The Bauhaus exhibition at the Tate Modern reminded me of a crime I had committed. I stole Johannes Itten’s The Elements of Colour from a library. I had thought it was from the library of Evelyn Hone College in Lusaka where I taught on and off for seven years, and over the last couple of days I have been trying to rationalise or in some way excuse this theft - and not making a very good job of it. There wasn't really the slightest fissure or irregularity where I could get a handhold on a good bit of specious self-justification, because Evelyn Hone was far and away the best place I have ever worked. I started the year after Zambian independence, and my first three weeks were spent thus.
In 1964, after, I don’t know, seventy years of colonial rule, Zambia, rich in copper, had fewer miles of tarred road than Jersey, and three secondary schools. My first students, though in effect colleagues, they being much older than I was, were six mechanics whose job had been to service government Landrovers. Under colonial rule these men were “spanner boys” and not allowed any supervisory position, nor permitted any notion of themselves as the mechanics they were. Now they were to become supervisors in three weeks flat, and as such had to be able to fill in detailed worksheets. But previously they had not been allowed to speak English to their superiors, communication was in pidgin, so called “kitchen kaffir”. So not only could they not fill in the forms, they did not have the conceptual theory of the four stroke internal combustion engine that only a linguistic structure can give. They could diagnose, analyse, fix the things, but they could not theorise about the physics and mechanics of their operation.
Jesus, we showed them - the old guard, that is. By the end of three weeks we were theorising about not just the land Rover engine, but the gas turbine, turbojets, turbofans, ram jets, pulse jets, if we’d had another week we’d have been in space. If people have a deep non-linguistic knowledge of how something works, adding the language and the theory is quicker than switching on a light in Jack Straw's "show your gratitude" Iraq.
And things went on from there. It was a brilliant place in those first years. So how could I have stolen such a beautiful book from them? I had to find an answer.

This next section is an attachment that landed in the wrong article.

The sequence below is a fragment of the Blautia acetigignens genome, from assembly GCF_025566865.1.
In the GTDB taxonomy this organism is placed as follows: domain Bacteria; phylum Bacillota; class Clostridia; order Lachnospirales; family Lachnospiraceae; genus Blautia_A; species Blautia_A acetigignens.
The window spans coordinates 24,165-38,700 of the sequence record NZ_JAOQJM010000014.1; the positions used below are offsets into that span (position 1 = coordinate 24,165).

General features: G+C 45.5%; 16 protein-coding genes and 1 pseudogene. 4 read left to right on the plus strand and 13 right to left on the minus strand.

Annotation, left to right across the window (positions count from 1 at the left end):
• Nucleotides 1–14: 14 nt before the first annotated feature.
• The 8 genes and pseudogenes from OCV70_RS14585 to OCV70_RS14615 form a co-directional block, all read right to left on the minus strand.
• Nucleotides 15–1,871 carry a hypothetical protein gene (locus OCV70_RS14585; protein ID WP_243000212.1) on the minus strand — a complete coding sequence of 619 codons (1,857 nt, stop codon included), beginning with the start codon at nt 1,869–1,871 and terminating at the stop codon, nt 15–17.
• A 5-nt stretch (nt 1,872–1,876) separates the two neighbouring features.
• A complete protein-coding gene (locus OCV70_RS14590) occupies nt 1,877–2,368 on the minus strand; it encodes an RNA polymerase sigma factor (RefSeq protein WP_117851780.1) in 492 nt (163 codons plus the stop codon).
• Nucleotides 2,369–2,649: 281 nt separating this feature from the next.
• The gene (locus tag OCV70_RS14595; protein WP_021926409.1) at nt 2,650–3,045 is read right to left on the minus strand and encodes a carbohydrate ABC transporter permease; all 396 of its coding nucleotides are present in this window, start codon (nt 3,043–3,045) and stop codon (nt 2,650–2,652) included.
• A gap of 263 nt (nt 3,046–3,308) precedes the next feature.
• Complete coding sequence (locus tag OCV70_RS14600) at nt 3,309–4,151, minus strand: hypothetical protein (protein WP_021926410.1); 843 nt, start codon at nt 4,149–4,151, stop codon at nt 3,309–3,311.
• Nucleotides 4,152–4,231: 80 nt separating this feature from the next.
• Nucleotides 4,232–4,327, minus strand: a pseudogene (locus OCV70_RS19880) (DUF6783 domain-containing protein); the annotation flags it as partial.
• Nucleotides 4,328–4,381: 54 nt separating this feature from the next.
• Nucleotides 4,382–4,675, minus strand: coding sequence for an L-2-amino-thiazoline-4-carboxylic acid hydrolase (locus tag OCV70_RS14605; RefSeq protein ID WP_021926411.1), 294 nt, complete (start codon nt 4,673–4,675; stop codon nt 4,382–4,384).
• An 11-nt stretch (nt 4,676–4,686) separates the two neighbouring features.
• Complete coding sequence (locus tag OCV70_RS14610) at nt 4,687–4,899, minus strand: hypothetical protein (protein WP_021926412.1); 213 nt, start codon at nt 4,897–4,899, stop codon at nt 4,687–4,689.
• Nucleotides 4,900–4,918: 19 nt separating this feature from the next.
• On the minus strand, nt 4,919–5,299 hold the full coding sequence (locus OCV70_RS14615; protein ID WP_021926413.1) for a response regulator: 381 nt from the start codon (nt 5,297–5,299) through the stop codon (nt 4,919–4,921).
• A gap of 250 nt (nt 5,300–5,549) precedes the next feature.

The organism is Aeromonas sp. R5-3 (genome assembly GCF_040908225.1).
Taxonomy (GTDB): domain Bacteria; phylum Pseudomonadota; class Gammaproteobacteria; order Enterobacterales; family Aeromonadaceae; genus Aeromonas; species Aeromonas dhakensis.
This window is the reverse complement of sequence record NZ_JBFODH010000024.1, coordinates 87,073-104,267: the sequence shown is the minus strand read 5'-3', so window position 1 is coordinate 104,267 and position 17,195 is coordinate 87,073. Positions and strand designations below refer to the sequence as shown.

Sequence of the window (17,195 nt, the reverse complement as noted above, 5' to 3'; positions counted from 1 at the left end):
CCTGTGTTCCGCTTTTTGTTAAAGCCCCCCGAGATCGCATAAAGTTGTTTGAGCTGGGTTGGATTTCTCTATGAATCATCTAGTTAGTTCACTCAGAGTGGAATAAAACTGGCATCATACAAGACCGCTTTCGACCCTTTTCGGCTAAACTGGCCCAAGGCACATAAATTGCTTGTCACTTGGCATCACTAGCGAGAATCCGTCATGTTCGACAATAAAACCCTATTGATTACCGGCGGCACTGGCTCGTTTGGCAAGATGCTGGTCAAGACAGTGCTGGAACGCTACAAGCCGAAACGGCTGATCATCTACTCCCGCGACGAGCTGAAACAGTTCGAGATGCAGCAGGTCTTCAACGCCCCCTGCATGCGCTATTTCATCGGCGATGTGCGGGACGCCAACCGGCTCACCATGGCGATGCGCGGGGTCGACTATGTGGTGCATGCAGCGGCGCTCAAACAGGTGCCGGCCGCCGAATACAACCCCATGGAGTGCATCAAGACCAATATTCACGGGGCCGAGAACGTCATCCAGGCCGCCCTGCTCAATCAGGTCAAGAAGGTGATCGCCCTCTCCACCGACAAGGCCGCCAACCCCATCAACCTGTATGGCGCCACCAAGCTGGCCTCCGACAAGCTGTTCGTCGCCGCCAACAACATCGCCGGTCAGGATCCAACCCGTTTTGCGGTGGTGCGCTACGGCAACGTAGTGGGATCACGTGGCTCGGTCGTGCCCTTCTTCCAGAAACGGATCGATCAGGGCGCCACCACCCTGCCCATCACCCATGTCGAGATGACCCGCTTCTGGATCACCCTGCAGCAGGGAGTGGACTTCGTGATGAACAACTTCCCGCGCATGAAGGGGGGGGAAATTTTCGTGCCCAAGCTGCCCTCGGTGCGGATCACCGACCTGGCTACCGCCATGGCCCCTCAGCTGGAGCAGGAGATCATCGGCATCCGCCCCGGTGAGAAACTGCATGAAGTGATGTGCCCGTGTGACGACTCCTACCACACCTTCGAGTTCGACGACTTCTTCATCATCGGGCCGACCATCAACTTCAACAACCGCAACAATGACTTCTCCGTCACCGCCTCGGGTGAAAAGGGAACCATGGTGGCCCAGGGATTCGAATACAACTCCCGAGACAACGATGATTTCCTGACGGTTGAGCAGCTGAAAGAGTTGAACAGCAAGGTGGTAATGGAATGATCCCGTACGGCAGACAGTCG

Nearly all my Zambian students are dead now it seems, even the high fliers, Winter Lemba who on his first journalism work-experience went into Angola with the MPLA, saw action against the Portuguese and had his story syndicated all over the world. Most of them were fairly ordinary young men and women, some outstanding. Greene Simpungwe, Rachel Makoni, where are they now? Not just AIDS that killed them either - malaria, car crash, poverty, violence.
I wasn't getting any closer to an excuse for stealing the book.
I got The Elements of Colour down from the self just now. First I was puzzled. The last withdrawal was 1980, and I Ieft Lusaka in 1973. I read the accession label. Oh. Ah. It wasn’t Evelyn Hone on whom I had committed an appling theft, it was West Cumbria College, Workington.
That place was a shitheap. The students were much the same as in Zambia, ordinary, usually pleasant young men and women, a few gifted and brilliant. But most of the staff (you know who you are, the good guys) were reactionary bigots, the teaching was grey sludge, the sky was often grey sludge too. I remember the place as a prison.
So I didn’t steal the Itten. I liberated it. It has a bright future.
No, that doesn't work either. Prison is just where you need colour.
Maybe I didn't walk out with The Elements of Colour when the librarian was looking the other way. Maybe I sort of, you know, just had it by mistake after I'd left the college, maybe I didn't notice till I'd moved a hundred miles away. I don't think the place exists any more, the book might by now be a nugget of grey sludge ten metres down in landfill site.
Anyway, too late, like so many things. Too late.
Oído en el mundo real
1 year ago